Sunday, June 24, 2012

Gene Obesity

According to the World Health Organisation (WHO) the prevalence of overweight or obese people has tripled since 1980. Over 65% of people in the U.S. and over 50% of people in the U.K. were overweight or obese in 2010. Alarmingly the number of overweight children is also increasing.

The massive change in our eating habits is now leading to obesity linked diseases of epidemic proportions. But is it all down to society and poor eating habits? Research has shown that there appears to be another cause, or at least another contributory factor.

Our DNA may hold the key. When you consider how complicated new life is to create on a molecular level it's no wonder that sometimes there are mutations in DNA. If the mutation allows you to successfully reproduce and pass on the mutated DNA then the possibility of passing on future disease is immense.

A number of mutations have been identified that are thought to contribute to obesity. Research is continuing and the mechanisms involved are poorly understood in some cases. But the mutations discovered so far generally appear to affect the part of the brain (hypothalamus) that deals with appetite rather than metabolism.


Leptin is a hormone that is produced by the cells that store fat. The amount of Leptin circulating in the blood is directly proportional to the amount of fat stored by your body. It signals the part of your brain that controls appetite and causes appetite to be suppressed.

A mutation has been found in the Leptin gene and also to the protein (receptor) that locks Leptin on to the brain cells. If Leptin or its receptor is prevented from functioning properly because of the mutation then the brain does not receive the appetite suppression signals and you keep eating.

Fat Mass and Obesity-Associated Protein (FTO)

Fat mass and obesity-associated protein (FTO) is an enzyme. It is thought to be involved with the breakdown of fats and the repair of DNA. It has been found to be present in the hypothalamus in the brain.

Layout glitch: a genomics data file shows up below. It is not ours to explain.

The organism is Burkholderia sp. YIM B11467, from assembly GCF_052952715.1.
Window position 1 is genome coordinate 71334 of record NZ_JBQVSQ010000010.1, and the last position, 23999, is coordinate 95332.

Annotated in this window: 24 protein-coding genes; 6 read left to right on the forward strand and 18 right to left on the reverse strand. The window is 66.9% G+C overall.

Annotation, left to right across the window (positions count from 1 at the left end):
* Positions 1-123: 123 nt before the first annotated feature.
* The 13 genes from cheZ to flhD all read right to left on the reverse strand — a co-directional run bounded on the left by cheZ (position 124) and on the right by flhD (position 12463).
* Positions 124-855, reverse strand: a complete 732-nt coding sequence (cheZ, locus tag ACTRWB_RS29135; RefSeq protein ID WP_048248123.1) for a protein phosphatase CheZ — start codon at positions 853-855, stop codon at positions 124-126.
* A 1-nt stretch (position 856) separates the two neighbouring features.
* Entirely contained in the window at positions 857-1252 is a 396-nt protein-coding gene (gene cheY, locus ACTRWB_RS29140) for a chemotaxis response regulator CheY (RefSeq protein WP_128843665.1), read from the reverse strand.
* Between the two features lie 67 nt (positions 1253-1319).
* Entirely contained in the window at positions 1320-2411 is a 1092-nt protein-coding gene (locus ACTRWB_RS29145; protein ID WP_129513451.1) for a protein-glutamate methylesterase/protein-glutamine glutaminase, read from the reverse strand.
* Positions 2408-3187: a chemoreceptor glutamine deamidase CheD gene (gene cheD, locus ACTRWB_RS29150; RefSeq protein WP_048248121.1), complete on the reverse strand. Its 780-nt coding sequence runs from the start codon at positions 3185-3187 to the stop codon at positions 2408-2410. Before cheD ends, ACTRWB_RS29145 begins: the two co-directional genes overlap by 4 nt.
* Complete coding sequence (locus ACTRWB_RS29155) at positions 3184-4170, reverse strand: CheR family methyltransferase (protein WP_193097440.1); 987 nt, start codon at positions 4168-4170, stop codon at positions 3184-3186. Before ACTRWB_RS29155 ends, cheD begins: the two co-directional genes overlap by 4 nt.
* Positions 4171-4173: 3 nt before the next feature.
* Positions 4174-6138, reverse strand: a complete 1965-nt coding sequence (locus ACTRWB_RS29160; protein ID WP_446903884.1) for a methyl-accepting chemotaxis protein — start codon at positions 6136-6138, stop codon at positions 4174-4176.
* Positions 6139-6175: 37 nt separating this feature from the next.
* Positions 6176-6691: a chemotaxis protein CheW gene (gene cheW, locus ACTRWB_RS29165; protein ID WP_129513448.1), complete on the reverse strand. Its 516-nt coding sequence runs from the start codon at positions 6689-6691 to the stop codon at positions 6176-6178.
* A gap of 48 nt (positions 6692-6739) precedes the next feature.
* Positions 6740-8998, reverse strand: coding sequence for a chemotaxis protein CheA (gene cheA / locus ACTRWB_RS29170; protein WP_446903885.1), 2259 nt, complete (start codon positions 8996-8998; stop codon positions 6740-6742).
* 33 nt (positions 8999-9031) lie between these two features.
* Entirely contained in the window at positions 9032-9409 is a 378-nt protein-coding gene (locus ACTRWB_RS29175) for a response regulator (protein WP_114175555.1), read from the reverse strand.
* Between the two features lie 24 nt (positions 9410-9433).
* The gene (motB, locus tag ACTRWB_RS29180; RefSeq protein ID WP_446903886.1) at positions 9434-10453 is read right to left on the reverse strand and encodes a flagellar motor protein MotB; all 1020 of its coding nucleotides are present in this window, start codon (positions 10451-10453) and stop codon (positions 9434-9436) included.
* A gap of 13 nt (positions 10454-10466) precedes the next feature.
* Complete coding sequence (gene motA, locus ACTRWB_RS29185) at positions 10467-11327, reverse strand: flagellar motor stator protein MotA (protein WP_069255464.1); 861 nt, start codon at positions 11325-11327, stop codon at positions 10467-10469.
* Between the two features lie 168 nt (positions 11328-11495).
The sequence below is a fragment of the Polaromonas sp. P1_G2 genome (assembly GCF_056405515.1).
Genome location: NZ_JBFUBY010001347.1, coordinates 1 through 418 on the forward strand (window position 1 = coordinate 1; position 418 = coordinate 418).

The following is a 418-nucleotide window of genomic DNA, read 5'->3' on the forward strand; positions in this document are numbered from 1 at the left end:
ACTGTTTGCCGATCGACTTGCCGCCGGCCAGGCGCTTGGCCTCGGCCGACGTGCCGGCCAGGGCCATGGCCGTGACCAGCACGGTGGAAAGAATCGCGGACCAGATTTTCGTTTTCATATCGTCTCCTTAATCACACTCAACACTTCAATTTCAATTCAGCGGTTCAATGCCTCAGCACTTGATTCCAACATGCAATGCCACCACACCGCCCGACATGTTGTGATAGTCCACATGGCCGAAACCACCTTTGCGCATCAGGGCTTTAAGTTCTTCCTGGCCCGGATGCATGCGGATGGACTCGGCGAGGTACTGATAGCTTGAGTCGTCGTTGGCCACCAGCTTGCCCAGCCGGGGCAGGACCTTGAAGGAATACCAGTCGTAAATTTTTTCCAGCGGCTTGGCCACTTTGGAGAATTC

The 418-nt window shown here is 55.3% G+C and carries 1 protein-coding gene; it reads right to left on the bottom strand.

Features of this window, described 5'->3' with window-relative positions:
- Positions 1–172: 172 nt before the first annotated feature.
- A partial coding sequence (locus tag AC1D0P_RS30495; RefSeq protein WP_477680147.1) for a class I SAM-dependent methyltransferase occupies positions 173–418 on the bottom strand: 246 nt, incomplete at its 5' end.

A mutation to the gene that synthesises FTO can increase the amount of FTO released into your system. Increased FTO levels have been seen to induce overeating and increased fat storage. This mutation has been linked to type II diabetes.

Brain-derived Neurotrophic Factor (BDNF)

BDNF is a growth factor that is involved with the growth and survival of nerve cells. If less BDNF is synthesised by its mutated gene then the feeling of satisfaction after a meal is reduced, causing you to continue eating.

Insulin Induced Gene 2 (INSIG2)

INSIG2 is a protein that blocks the production of cholesterol. If less INSIG2 is available then more cholesterol is produced.

Cholesterol is transported in blood by proteins forming low density lipoproteins (LDL) or high density lipoproteins (HDL). Too much cholesterol in the blood can lead to heart and artery disease.

Niemann-Pick Disease Type C1 (NPC1)

NPC1 is a protein that helps to transport cholesterol within cells. A known mutation causes cholesterol to become trapped. This leads to accumulation of cholesterol inside the cell which is unable to escape.

Since your system can't access the cholesterol it is forced to produce more some of which also becomes trapped inside the cells.

Mutations of the NPC1 gene have been linked to weight gain. Research has shown that it may be associated with appetite control.

There are many more known mutations that are thought to be associated with weight gain and obesity. Since the effects of the weight gain do not prevent reproduction these mutated genes have being passed down through the generations. Perhaps it is only now that these mutations are widespread enough to be noticed.

Although these gene mutations make it easier to over eat it is possible to control the amount you consume. It may require a vast amount of willpower and a good deal of knowledge about food but with guidance it may be possible to restore healthy eating and a balanced diet.

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